Justice Bridget Mary McCormack, who previously served as a law professor and dean at the University of Michigan Law School prior to joining the Court in 2013, offered similar advice:  You “have the opportunity to tell us why this case matters beyond your case.”8  The Court, she explained, is trying to establish the rule of law “for the next 1,000 cases.”9

Justice David Viviano, having had previously for many years the trial-judge perspective, as former Chief Judge of the Macomb County Circuit Court, told me that, at the Supreme Court level, “the game changes.”10  Like his colleagues, Justice Viviano believes that the Court is trying to figure out what the rule of law is throughout Michigan, not just in the specific case before it.  As he explains it, the question changes from one about how it impacts the case at bar to one about how it impacts Michigan jurisprudence statewide.11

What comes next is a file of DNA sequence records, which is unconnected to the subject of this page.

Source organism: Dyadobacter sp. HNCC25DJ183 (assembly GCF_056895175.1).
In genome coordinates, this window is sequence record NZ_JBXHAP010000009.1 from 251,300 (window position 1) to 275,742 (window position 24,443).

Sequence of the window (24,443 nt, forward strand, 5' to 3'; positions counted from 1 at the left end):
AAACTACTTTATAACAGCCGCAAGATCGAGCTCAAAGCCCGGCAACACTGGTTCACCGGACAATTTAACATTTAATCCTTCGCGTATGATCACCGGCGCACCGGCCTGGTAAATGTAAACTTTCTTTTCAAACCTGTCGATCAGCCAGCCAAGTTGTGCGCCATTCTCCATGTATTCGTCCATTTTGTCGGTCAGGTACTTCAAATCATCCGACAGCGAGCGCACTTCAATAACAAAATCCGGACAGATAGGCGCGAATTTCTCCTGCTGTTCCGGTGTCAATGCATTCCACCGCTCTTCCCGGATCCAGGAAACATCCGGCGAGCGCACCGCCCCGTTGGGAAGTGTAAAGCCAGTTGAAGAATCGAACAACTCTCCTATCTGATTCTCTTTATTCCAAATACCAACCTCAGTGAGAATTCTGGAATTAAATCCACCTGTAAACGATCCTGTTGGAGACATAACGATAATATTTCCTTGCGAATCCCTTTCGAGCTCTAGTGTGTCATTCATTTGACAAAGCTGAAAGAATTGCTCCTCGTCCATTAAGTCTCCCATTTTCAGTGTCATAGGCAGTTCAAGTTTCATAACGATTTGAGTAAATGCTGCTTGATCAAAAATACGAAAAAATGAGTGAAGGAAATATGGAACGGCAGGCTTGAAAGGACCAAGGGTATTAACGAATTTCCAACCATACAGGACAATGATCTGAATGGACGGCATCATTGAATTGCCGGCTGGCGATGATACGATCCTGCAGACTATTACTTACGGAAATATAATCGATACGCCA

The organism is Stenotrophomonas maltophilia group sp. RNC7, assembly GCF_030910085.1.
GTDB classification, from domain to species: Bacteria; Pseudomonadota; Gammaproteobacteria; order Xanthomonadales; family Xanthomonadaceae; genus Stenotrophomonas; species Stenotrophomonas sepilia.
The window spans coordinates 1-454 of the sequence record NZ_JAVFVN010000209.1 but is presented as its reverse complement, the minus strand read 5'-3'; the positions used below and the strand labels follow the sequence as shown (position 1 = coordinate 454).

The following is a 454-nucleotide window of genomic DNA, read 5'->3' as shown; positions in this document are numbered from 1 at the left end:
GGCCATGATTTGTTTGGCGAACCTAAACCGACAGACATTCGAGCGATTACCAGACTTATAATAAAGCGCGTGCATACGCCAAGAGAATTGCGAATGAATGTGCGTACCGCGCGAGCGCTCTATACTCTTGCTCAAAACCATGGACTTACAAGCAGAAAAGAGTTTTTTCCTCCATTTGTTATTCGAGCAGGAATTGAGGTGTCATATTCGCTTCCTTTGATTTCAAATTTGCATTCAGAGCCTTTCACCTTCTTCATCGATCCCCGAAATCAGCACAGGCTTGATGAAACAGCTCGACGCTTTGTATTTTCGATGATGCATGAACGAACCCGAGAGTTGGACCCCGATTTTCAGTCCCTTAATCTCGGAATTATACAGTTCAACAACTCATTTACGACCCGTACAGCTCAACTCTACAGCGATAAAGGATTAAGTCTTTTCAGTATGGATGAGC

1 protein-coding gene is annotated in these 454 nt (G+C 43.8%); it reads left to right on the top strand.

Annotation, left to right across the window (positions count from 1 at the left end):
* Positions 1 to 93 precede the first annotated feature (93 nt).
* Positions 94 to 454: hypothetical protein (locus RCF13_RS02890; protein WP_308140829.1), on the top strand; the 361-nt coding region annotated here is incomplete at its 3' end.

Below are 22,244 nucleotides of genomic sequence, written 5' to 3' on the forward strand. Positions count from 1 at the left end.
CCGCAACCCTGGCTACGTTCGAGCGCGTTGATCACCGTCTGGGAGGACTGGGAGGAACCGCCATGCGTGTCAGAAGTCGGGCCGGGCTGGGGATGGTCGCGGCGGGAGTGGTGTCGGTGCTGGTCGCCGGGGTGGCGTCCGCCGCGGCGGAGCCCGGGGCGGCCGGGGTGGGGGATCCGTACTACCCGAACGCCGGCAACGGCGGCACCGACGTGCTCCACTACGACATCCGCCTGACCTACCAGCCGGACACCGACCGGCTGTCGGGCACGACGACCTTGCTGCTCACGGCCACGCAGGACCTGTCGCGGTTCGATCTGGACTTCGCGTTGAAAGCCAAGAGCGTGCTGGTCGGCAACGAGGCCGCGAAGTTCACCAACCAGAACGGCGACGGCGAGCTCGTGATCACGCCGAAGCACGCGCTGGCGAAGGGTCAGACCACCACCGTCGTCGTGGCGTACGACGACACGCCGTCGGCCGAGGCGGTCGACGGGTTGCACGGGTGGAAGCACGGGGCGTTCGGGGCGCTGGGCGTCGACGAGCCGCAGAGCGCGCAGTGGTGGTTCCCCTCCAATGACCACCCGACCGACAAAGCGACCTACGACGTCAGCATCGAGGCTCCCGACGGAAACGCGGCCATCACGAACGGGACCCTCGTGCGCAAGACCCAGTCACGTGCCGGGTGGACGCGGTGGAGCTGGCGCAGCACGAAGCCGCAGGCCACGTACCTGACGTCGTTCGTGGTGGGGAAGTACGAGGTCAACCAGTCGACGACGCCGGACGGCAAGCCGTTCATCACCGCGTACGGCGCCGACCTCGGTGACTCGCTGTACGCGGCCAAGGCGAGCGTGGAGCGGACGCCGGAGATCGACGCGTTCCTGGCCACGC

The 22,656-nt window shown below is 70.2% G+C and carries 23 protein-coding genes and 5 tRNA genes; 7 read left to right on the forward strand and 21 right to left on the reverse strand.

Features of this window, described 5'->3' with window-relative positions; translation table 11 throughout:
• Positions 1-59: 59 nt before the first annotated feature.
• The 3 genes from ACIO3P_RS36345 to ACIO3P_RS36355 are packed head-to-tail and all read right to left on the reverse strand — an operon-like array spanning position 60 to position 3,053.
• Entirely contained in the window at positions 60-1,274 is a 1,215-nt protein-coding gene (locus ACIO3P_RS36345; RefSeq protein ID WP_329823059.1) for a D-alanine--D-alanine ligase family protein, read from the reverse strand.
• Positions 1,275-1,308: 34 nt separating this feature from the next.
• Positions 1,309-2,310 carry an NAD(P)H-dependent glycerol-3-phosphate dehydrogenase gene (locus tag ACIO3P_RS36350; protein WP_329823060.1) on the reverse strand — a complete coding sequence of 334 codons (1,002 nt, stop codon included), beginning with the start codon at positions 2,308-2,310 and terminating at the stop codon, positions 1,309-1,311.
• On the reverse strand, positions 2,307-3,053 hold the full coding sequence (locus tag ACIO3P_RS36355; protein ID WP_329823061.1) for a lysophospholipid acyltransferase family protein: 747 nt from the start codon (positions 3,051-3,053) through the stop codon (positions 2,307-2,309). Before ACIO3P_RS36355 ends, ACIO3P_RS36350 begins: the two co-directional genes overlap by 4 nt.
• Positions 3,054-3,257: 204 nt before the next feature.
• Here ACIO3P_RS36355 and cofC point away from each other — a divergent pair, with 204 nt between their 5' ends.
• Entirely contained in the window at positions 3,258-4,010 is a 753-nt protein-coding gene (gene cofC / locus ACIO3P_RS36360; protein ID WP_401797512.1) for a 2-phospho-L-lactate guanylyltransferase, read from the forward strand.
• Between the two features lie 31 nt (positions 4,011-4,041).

So, you might wonder why so many paragraphs in this article were devoted to this point. The answer might surprise you:  After asking many of the justices about the “dos and don’ts” of appellate advocacy, I was stunned to hear that many attorneys appearing before the Court fail to adequately address the jurisprudential significance of their cases, if at all.  And, I learned something else.  Out of the four days that I had met with the justices and Court staff, I decided that I would spend most of one of those days sitting in the courtroom to watch the presentation of oral arguments.  Initially, I decided to do this to observe the interaction among the justices, because, the last time I appeared before the Court, the atmosphere was not one dominated by congeniality as it clearly is today.